Yellow, Aqua & Gray Charm Swap!

We’ve been chatting with the lovely Anna at Crafty Girls Workshop and had a great idea for a color-themed fabric swap, and we hope you join us!

For this fabric swap, you will choose one yard of modern fabric that’s yellow, aqua, gray or a combination of those colors. After the yard of fabric is cut into 5-inch charm squares (see this tutorial for details), you will have 56 charm squares which you will then mail to a central location to be sorted and swapped with others. In return, you’ll receive 2 charms each of 28 prints. What a great stash builder!

Please read through all rules first, then click the link at the bottom to sign up! This swap will be first come, first served. It is limited to 28 spots. (U.S. and International swappers welcome, but postage is at your own expense.)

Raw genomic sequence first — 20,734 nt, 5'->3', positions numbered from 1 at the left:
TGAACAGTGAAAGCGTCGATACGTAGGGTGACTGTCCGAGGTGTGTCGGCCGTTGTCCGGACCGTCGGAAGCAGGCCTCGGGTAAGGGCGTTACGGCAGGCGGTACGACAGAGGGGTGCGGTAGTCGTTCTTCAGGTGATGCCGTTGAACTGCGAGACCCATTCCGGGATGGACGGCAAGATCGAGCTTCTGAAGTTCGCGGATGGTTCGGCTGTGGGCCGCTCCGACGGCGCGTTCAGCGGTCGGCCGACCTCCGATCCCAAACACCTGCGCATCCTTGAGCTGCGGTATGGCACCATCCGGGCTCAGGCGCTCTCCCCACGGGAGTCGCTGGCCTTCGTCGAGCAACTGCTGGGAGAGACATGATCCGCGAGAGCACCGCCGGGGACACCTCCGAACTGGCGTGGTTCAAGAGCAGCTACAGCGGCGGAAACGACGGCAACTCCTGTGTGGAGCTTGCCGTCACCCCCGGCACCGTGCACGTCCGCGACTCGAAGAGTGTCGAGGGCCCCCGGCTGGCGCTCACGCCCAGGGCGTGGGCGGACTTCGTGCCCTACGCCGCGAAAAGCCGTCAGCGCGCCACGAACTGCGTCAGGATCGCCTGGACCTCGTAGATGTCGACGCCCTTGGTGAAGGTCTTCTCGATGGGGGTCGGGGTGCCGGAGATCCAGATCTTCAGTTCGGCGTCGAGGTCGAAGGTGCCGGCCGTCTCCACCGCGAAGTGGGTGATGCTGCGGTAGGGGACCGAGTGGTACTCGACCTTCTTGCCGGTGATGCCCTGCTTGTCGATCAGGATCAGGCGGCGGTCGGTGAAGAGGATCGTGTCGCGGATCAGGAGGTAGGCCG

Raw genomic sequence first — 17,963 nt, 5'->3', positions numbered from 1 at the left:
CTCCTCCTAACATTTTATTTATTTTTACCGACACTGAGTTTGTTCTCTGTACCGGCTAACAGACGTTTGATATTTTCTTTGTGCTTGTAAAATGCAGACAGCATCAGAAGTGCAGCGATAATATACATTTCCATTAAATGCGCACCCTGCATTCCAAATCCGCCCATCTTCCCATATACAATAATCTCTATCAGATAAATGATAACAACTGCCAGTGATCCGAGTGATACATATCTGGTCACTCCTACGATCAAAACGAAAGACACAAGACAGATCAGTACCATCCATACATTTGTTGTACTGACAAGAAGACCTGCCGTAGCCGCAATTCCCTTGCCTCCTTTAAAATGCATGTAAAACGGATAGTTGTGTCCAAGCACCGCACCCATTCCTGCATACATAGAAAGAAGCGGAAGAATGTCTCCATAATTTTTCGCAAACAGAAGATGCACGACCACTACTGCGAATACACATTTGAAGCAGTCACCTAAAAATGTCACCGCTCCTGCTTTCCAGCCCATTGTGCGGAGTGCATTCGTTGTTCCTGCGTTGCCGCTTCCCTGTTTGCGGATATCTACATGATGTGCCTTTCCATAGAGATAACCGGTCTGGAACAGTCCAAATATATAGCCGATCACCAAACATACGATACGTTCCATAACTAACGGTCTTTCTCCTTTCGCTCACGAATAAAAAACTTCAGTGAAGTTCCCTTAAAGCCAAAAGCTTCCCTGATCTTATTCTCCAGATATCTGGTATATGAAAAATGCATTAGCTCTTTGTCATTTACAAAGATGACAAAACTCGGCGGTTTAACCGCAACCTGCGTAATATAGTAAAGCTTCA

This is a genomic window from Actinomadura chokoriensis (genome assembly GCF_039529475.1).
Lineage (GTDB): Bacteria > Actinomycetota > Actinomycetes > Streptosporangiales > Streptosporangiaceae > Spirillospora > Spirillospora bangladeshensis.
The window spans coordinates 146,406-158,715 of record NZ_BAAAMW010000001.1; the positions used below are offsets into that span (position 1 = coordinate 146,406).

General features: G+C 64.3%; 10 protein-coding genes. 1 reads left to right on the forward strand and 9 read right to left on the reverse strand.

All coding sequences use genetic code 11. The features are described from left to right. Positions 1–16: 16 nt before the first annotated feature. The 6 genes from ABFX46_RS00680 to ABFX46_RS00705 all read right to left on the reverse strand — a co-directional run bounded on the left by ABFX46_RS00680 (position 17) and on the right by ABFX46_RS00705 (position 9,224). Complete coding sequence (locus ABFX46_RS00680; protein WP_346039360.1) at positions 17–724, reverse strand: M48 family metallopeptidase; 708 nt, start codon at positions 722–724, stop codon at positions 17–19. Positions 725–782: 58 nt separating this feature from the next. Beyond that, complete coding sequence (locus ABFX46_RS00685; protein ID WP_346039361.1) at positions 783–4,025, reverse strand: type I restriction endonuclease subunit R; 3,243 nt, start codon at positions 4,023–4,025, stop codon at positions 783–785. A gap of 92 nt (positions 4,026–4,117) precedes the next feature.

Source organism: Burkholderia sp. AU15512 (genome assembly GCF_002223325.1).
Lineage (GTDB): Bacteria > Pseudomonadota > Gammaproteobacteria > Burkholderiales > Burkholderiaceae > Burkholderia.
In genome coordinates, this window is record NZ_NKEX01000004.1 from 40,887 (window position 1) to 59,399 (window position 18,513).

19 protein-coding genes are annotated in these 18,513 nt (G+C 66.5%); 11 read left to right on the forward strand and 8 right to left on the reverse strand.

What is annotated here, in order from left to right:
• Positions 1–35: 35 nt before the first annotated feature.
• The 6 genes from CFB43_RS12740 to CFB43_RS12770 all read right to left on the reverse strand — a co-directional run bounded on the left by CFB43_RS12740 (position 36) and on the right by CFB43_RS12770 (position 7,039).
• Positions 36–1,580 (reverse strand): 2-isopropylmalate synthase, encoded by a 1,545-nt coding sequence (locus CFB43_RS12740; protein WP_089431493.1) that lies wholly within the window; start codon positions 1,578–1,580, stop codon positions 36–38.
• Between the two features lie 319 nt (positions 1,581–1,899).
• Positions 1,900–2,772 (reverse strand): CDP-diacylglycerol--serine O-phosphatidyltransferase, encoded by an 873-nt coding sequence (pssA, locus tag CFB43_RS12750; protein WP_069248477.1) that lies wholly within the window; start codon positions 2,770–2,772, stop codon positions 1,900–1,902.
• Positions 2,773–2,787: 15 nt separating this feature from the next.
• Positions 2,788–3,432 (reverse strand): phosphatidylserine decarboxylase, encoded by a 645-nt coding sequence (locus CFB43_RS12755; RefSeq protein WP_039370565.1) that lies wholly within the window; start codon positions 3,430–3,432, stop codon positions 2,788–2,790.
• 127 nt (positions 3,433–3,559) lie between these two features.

Mosaic Aqua Yellow Gray

Fabrics 1, 2, 3, 5, & 7 Crafty Girls Workshop; Fabric stack: Flickr/JenniferLGB; Whirligig block: Flickr/SewCraftyJess; Fabric 8 Hawthorne Threads; Fabric 9 Sew Fresh Fabrics.



1. We will be swapping modern, quilt-store quality fabric only. (No JoAnn’s, please.) If you have any questions about what would be considered modern fabrics, we’re happy to make suggestions! Prints or Solids are both okay for this round as long as there are no duplicates.

2. Once you’ve been accepted into the swap, we’ll send you confirmation and you can claim your choice of fabric. We’ll post a linky here so you can see the fabrics we have so far and choose a coordinating print.